On 11 August 1988, the members of what became al-Qaeda met in Peshawar, Pakistan, to form the movement which is now 30 years old. With Osama bin Laden’s money, political vision, religious fervour and capacity as a modern communicator, it changed the course of the 21st century. Even though its profile is lower now, there is much below the horizon.
What was to become al-Qaeda originated in Pakistan in the late 1970s among the Mujahiddeen who, with American backing, opposed the Soviet-supported secular government of Afghanistan. A member of a prominent Saudi Arabian family with links to the Texas Bush clan, Osama (Usama) bin Laden was known to the CIA in the 1980s as Colonel Tim Osman, a successful leader of the Mujahiddeen. He felt the United States failed to reward him for his efforts, and in August 1988 he took over the al-Qaeda leadership and launched a series of attacks on American sites in the region, before turning to targets in the US itself.
Revenge was a consistent motive on both sides. The 1988 Pan Am bombing over Lockerbie set al-Qaeda an example. It was Libyan retaliation for the US assault on Tripoli two years before, which in turn was American revenge for the deaths of two off-duty American soldiers, killed in a night-club by Libyans in West Berlin. Osama bin Laden declared it was every Muslim’s duty to ‘kill Americans wherever they are found’. Conveying his outrage about half a million Americans remaining in US bases in Saudi Arabia, close to Mecca and Medina, after the first Gulf War, al-Qaeda killed American soldiers in Somalia in the early 1990s, was complicit in the first bombing of the World Trade Centre basement in 1993, and in the same year bombed the Khobar Towers in Saudi Arabia which housed US Air Force personnel. Sheikh Omar Abdel Rahman, wanted in Egypt for terrorism, led the 1993 plot. Amazingly, the CIA had spirited him into the US in 1990, and his attack followed procedures in CIA manuals. The attack in 2000 on USS Cole in Aden was al-Qaeda’s response to the intelligence facilities Washington was establishing in Yemen. The spectacular and devastating 11 September 2001 assault on New York and Washington, planned for years, was the culmination of bin Laden’s determination to punish the West on its own soil for killing and insulting Muslims.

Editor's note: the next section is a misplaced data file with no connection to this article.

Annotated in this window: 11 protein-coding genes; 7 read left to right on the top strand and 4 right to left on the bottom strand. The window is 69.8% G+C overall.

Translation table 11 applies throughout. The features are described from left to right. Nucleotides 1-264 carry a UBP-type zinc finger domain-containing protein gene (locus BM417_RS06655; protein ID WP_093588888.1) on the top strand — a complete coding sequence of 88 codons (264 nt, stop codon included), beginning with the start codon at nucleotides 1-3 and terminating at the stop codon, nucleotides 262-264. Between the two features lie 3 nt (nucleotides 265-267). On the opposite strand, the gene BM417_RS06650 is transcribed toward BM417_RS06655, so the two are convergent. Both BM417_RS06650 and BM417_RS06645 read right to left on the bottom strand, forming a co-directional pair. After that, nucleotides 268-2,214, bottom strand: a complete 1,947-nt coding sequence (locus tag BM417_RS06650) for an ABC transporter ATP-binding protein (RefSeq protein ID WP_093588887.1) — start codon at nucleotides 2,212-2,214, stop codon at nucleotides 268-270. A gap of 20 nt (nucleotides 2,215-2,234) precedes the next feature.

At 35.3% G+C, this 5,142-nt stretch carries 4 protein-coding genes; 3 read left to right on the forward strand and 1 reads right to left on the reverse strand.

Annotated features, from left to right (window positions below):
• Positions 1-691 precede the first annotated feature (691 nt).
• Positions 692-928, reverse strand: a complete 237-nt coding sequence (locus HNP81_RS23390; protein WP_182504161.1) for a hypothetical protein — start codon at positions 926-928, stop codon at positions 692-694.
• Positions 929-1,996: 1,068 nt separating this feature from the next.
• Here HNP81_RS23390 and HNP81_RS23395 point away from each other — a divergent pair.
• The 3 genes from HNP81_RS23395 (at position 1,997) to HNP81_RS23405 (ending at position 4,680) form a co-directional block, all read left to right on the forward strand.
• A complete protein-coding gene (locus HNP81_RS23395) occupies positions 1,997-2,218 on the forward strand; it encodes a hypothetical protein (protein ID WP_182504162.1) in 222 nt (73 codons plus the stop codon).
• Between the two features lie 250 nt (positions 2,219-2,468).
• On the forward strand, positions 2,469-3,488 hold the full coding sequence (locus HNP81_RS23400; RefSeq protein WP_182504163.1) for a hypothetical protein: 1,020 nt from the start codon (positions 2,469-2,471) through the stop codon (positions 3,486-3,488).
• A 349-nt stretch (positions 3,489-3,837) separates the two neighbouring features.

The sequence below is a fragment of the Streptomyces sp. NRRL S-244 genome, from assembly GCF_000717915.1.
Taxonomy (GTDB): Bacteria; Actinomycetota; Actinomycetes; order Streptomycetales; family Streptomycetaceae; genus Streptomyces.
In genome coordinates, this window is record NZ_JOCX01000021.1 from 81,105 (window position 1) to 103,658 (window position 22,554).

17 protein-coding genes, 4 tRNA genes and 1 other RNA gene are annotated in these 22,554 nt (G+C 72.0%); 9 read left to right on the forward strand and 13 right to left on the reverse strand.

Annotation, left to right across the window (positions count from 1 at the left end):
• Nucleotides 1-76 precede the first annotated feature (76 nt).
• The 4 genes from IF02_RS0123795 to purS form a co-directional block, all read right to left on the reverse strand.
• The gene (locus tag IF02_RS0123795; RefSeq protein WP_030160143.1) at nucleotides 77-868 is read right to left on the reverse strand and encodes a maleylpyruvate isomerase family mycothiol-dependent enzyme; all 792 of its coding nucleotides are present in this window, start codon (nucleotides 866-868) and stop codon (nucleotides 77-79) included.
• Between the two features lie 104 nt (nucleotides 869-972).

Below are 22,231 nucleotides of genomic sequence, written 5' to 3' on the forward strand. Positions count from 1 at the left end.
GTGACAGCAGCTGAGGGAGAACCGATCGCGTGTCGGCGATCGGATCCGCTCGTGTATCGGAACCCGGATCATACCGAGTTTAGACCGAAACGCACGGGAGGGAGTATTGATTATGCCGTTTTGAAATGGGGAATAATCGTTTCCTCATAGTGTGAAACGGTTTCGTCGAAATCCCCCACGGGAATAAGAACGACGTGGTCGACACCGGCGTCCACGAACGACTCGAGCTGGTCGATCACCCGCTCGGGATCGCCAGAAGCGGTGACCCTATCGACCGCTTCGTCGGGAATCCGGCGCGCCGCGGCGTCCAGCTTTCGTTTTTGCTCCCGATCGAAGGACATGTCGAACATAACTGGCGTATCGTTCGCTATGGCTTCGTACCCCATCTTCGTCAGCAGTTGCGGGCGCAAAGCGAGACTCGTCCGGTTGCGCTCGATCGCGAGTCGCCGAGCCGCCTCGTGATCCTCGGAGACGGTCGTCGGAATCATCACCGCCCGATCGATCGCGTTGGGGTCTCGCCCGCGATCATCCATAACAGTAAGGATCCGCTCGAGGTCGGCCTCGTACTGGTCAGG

The US and allied retaliatory invasions of Afghanistan and Iraq fed more justifications for revenge by al-Qaeda, which grew to become a large, centralised, hierarchical organisation under bin Laden and Ayman al-Zawahiri, the group’s leader in Egypt. At its peak, al-Qaeda had thousands of fighters and trainees, as well as affiliated organisations in the Middle East, North Africa and Southeast Asia. Global telecommunications were increasingly significant: social media and smart phones enabled the revolt in Tunisia in late 2010 to spread across the region, creating the short-lived ‘Arab Spring’ of 2011. Videos and broadcasts on Al Jazeera made bin Laden’s purpose clear to millions, including his assertion that al-Qaeda’s bombing of the Madrid railway station in 2004 was ‘only part of the settlement of old scores with the Crusader Spain’. The Spanish government fell and its successor withdrew Spanish forces from Iraq.